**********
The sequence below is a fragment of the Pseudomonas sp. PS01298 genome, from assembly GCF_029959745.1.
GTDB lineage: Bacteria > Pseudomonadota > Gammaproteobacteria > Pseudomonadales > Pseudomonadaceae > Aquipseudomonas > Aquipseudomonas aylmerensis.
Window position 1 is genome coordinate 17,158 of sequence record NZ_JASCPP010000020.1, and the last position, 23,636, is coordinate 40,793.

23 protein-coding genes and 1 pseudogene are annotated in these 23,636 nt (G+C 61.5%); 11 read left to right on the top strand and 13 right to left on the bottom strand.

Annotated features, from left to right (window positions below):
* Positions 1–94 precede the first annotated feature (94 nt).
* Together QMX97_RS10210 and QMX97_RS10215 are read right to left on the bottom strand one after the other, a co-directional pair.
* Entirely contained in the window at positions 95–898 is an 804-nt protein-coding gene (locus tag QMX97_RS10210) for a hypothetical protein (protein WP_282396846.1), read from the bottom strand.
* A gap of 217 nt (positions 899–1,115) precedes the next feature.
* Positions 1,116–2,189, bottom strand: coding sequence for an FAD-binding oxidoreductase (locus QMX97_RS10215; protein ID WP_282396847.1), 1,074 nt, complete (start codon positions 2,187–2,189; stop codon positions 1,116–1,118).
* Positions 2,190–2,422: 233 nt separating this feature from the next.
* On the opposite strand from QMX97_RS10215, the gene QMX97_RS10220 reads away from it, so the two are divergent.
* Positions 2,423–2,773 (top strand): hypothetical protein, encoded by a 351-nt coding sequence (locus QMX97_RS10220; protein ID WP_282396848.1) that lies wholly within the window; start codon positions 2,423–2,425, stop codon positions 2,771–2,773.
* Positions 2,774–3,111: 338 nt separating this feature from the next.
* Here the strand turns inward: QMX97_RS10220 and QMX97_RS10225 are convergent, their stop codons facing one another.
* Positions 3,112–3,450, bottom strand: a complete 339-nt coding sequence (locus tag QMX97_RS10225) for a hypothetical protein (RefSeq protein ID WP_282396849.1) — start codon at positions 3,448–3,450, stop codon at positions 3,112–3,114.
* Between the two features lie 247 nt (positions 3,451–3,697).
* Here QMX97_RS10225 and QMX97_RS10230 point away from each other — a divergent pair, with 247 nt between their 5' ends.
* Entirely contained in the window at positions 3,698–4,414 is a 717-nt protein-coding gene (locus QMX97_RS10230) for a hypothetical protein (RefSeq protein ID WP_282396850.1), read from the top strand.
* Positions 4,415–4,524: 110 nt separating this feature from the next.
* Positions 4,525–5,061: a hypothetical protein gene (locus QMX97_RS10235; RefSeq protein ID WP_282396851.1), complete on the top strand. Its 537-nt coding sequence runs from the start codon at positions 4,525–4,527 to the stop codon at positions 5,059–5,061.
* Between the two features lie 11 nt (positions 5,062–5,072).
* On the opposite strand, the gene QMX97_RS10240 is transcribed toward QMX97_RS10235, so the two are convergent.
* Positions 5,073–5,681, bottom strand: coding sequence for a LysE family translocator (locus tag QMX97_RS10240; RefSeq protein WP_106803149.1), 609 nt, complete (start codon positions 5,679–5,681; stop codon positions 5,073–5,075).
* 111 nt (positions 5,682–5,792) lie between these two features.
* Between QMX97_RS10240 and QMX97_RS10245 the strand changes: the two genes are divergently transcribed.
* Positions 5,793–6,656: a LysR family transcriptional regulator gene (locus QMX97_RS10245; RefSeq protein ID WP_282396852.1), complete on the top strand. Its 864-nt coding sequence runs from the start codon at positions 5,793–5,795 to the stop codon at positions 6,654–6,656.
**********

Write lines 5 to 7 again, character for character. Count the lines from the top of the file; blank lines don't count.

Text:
Annotated features, from left to right (window positions below):
* Positions 1–94 precede the first annotated feature (94 nt).
* Together QMX97_RS10210 and QMX97_RS10215 are read right to left on the bottom strand one after the other, a co-directional pair.